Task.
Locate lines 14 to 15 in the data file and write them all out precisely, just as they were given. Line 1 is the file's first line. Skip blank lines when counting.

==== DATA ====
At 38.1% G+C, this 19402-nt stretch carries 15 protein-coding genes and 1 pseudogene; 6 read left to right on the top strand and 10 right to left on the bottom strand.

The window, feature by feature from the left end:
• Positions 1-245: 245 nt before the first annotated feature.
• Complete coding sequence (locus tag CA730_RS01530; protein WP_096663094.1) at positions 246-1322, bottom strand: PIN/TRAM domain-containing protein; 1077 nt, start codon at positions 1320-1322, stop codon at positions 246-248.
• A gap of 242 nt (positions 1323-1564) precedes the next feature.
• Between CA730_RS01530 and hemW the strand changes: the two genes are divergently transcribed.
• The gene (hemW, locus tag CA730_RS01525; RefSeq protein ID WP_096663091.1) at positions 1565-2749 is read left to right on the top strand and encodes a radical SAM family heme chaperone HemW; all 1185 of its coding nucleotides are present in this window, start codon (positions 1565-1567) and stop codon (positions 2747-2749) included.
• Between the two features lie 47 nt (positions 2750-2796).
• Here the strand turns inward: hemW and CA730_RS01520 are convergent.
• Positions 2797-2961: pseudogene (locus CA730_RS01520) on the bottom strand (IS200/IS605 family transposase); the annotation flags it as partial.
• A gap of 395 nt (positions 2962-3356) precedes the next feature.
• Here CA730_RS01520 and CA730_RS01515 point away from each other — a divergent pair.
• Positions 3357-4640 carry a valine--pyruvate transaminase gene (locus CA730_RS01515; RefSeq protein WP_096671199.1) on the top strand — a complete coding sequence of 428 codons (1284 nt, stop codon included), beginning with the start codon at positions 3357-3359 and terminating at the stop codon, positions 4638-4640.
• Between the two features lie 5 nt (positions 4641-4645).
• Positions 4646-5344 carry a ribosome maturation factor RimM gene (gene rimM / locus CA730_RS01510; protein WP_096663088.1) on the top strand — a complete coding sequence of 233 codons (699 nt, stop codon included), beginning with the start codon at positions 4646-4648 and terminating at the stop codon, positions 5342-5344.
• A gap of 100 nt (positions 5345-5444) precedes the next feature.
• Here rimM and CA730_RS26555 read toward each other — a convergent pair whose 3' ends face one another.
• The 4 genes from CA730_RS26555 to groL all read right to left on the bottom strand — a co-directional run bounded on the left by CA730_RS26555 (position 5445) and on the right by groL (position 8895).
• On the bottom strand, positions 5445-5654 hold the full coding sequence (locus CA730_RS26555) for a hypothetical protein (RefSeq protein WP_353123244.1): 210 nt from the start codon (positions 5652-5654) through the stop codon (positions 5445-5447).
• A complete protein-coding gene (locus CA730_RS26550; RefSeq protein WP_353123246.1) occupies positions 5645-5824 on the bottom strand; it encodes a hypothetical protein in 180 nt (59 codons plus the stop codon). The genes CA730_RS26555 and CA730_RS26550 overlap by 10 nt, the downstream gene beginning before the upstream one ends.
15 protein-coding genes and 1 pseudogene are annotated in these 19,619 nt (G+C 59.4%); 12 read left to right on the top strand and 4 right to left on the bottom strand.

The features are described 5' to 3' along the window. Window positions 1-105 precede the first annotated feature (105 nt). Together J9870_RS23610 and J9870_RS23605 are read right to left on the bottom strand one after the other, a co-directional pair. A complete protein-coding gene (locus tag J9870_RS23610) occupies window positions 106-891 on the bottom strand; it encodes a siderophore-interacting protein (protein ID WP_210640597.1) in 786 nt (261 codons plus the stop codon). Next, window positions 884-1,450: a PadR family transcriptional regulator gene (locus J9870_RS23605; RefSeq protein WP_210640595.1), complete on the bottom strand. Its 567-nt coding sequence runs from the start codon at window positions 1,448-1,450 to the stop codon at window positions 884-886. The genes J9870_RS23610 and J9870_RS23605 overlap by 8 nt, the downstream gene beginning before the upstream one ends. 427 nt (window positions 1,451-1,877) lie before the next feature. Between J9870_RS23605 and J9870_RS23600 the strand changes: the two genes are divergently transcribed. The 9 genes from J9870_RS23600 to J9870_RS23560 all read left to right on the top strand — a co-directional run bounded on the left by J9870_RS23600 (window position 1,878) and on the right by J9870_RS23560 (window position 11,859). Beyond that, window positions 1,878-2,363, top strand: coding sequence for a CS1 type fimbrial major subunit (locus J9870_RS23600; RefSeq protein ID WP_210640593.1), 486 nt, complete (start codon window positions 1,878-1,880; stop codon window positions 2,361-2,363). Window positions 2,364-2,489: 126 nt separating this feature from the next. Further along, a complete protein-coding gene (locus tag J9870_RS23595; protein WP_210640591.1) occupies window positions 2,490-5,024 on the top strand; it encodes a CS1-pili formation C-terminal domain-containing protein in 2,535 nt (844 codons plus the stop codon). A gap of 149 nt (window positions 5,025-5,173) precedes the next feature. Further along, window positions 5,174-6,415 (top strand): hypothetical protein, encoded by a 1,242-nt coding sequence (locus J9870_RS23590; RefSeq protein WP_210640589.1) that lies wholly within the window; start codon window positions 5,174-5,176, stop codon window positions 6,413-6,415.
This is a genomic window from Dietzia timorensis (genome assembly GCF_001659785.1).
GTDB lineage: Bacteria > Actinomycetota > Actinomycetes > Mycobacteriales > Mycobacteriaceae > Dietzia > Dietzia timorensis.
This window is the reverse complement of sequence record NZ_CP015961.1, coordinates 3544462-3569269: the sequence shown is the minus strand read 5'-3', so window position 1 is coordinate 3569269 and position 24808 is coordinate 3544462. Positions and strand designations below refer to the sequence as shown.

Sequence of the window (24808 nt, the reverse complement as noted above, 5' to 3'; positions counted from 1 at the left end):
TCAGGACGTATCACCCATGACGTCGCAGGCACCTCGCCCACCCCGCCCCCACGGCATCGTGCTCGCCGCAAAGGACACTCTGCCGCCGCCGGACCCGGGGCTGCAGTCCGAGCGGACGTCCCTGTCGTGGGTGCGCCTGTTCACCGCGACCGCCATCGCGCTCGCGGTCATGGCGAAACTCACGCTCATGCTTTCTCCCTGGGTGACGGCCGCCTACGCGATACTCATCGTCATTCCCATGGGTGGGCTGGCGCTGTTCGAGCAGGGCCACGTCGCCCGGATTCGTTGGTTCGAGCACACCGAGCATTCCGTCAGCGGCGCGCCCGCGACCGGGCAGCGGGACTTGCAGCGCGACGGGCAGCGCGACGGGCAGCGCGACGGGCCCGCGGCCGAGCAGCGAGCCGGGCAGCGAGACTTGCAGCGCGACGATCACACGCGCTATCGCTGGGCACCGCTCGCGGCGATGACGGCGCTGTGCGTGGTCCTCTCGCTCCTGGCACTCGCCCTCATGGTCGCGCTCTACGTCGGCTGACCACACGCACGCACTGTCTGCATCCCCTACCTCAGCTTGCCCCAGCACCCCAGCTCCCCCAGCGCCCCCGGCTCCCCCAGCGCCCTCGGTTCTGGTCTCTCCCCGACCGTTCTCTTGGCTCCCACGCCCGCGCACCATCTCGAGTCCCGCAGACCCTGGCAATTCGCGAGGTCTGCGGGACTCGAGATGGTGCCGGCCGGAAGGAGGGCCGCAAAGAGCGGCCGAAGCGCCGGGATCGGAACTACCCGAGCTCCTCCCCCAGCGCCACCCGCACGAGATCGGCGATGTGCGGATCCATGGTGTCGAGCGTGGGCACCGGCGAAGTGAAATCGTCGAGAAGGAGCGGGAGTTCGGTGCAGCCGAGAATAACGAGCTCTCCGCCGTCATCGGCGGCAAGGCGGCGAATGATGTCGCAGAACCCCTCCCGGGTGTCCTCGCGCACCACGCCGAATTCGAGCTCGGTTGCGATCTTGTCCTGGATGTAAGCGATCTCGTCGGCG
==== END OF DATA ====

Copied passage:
• Between the two features lie 5 nt (positions 4641-4645).
• Positions 4646-5344 carry a ribosome maturation factor RimM gene (gene rimM / locus CA730_RS01510; protein WP_096663088.1) on the top strand — a complete coding sequence of 233 codons (699 nt, stop codon included), beginning with the start codon at positions 4646-4648 and terminating at the stop codon, positions 5342-5344.